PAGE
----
The Hong Kong IPO will take place by the end of this year “if it moves fast,” Beijing Auto Chairman Xu Heyi said in an interview at the National People’s Congress in Beijing yesterday. “We will come back for an A-share listing after that.”
BAIC, as the company is known, traces its roots to making sidecar motorcycles used in the Korean War and has said it plans to make “world-class” cars by 2025 and hired Ferrari designer Leonardo Fiorvanati to help improve its brand appeal. The fundraising will help the automaker’s aim of expanding vehicle sales more than 70 percent by 2015.
The company, based in Beijing, hired Goldman Sachs Group Inc. and Morgan Stanley for the Hong Kong IPO of its car unit and may seek more than $1 billion in the share sale, three people with knowledge of the matter said in January. That would be the biggest by an automaker since General Motors Co. (GM)’s $18.1 billion offering in 2010, data compiled by Bloomberg show.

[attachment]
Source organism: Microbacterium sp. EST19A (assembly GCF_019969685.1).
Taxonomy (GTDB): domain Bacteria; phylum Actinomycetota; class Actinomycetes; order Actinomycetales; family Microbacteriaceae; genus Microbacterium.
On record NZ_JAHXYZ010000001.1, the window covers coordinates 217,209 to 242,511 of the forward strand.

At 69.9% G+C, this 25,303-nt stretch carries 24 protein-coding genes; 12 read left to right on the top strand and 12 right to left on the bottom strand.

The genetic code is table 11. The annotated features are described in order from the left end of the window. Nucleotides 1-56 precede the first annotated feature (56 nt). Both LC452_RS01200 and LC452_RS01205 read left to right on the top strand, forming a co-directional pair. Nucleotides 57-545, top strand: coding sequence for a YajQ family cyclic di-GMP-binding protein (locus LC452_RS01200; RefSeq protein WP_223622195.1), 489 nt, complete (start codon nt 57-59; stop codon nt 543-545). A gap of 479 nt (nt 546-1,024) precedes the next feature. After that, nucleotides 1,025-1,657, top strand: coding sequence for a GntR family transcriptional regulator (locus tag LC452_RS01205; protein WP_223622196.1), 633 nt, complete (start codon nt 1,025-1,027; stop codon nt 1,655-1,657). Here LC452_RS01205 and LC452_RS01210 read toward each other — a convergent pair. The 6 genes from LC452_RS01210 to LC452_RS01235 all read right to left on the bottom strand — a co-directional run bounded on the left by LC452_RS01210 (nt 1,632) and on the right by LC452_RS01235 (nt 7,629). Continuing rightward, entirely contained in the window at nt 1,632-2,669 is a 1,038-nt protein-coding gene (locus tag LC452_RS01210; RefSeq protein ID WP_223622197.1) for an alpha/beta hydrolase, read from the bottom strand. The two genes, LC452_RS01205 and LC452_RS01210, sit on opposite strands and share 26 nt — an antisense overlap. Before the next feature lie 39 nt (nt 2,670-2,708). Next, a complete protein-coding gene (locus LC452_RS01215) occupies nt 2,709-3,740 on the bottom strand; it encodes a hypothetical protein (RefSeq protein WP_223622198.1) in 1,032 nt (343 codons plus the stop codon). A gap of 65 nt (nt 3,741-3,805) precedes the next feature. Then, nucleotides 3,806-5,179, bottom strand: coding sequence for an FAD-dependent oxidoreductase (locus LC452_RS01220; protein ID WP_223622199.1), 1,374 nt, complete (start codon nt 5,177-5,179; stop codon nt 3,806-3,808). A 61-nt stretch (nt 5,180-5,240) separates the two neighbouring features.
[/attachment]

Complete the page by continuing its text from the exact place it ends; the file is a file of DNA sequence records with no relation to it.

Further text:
The timing for the car unit’s yuan-denominated A-share listing will depend on market conditions, which are hard to predict, Xu said.
BAIC is targeting to sell 3.6 million vehicles by 2015, from a projected 2.1 million units this year, according to Xu. The automaker wants to boost the proportion of medium to high- end car sales, which are more profitable, to 50 percent of total deliveries from the current 36 percent, he said.
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